Calgary's green line will have a shorter tunnel downtown to keep budget on track
Councillor says revised LRT plan may not satisfy everyone
City officials unveiled the revised plan Tuesday afternoon for getting the Green Line LRT project through downtown Calgary.
The original plan called for a four-kilometre-long tunnel that would stretch from Centre Street north and 16th Avenue to Fourth Street S.E. in the Beltline.
After discovering technical challenges that could potentially push the project over the $4.9-billion budget and result in stations up to seven stories underground, the Green Line team sharpened its pencils.
The revised plan shows the train line will remain on the surface of Centre Street from 16th Avenue north before going onto a bridge that will carry it over the Bow River and Prince's Island and landing at a surface station in Eau Claire.
From there, the Green Line will head into a tunnel below Second Street S.W. and go under the CPR mainline before turning east underneath 11th Avenue.
It will emerge from the tunnel by the Victoria Park bus barn.
Changes may not be popular
Coun. Shane Keating, who chairs council's Green Line committee, said he expects some won't be happy with the revisions but said this is a good solution to the challenges the city is facing.
"It's just not possible to satisfy everyone," said Keating.
The changes were necessary to keep the megaproject within its budget while still delivering on the goals of the Green Line.
"This fits within the budget. It gives the best customer experience. It gives the best ridership for the return on investment and that's what we have to look at," he said.
Coun. Druh Farrell told the committee she has concerns with how the revised Green Line plan will affect Prince's Island and the River Walk in Eau Claire.
She said she'll be looking for details from Green Line officials as the plan is further refined.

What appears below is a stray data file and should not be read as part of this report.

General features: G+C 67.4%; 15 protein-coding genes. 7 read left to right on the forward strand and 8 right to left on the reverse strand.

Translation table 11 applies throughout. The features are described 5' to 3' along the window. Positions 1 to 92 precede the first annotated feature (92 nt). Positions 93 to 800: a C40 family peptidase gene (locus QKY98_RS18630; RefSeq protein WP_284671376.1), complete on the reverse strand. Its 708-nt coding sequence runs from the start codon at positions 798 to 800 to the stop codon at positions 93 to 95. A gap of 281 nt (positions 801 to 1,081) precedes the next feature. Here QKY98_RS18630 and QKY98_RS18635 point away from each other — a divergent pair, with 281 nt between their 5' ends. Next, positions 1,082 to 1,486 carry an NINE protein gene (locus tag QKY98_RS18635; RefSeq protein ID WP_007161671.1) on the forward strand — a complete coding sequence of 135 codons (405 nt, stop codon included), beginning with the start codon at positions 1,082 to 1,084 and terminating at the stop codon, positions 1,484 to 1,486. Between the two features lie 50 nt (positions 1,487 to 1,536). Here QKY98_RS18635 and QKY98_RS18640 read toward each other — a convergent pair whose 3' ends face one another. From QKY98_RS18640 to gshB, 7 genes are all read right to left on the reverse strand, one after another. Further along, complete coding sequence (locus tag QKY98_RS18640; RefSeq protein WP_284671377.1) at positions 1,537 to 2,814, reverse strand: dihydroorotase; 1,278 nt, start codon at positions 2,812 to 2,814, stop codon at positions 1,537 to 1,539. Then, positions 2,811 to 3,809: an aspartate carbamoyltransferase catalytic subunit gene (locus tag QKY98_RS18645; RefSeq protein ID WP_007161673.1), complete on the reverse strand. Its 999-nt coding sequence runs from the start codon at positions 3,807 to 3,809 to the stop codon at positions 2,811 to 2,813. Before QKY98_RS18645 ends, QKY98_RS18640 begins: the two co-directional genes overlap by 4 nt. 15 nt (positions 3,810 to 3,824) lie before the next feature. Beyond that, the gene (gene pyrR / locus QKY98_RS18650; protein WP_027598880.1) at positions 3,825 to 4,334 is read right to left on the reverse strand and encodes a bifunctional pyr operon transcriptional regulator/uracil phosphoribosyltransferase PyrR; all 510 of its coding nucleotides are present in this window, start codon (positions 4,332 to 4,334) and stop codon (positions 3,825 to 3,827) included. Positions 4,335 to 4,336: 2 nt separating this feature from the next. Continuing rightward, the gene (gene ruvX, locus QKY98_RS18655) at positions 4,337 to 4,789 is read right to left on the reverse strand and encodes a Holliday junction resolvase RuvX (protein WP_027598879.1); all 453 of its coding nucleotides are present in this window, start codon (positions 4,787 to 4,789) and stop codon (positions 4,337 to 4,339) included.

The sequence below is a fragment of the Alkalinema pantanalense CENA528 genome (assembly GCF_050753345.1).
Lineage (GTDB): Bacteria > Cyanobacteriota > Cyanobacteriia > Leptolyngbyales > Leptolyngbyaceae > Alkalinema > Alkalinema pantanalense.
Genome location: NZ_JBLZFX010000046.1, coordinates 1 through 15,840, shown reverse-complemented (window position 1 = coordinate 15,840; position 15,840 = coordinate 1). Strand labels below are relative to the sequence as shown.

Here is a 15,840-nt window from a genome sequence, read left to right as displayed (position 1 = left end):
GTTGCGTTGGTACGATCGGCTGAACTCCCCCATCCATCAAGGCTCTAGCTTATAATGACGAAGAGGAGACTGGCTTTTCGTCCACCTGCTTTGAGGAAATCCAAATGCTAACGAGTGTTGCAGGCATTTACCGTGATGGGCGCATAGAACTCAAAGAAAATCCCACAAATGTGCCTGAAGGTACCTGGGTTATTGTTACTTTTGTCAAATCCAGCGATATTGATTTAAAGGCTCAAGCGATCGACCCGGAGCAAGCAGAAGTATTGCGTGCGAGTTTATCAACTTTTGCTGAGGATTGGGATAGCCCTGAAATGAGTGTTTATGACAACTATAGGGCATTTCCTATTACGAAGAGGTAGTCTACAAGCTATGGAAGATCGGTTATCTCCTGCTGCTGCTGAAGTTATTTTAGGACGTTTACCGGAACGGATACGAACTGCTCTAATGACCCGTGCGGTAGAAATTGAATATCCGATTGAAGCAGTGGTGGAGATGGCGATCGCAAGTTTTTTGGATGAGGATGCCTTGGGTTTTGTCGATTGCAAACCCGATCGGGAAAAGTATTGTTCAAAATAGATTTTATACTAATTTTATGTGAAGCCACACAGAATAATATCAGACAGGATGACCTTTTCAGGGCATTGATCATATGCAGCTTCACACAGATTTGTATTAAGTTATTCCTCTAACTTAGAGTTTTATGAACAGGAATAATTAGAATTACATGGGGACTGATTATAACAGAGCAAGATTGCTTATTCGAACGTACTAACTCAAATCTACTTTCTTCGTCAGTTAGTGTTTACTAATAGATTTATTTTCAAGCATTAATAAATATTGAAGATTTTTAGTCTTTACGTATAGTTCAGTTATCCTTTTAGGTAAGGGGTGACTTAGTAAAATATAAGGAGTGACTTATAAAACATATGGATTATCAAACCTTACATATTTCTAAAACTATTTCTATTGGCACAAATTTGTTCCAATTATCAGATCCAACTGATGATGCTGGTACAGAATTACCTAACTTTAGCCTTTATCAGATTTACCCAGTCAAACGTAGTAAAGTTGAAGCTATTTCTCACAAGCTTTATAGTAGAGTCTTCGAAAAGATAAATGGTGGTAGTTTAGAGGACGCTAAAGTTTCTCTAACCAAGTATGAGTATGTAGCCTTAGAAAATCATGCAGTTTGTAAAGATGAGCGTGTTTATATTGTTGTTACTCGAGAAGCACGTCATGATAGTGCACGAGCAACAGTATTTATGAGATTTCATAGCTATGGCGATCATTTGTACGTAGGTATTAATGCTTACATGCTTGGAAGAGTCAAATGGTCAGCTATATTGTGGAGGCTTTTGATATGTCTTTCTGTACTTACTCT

Committee briefed in private
The committee meeting started Tuesday morning with an indication that no information would be made public about the changes.
Green Line project head Michael Thompson said they had to meet behind closed doors to brief the committee about "commercially sensitive financial and legal information", to outline the options that were reviewed but ultimately rejected, and spell out what land needs to be acquired by the city for the new plan.
The decision to discuss the project in a closed meeting was panned by Coun. Jeromy Farkas.
He told reporters council was hurting the Green Line by not adequately informing Calgarians what is going on with the project.
"Including more people in the process is so crucial to building buy-in and unfortunately, defaulting to the secrecy I think is going to in the long run undermine the public support for what could be a really important and city-shaping project like the Green Line," said Farkas.
However as the day went on, officials said they intended to make the preferred option available during the public portion of the committee meeting.
Calgarians will be asked for input
The city plans on consulting with stakeholders affected by the changes to the Green Line plan from the original vision which was approved by council.
It will also hold online engagement and planning public information sessions in early March as well as pop-up sessions.
Thompson said some of the finer details of the proposal will be worked out over the next couple of months before the plan goes back to the Green Line committee and ultimately city council as a whole for a final vote.
Construction on the 16-kilometre southeast portion of the Green Line stretching from Inglewood to Shepard station is expected to start in spring 2021.
Thompson said they do not have an estimate yet on when construction on the downtown segment can begin.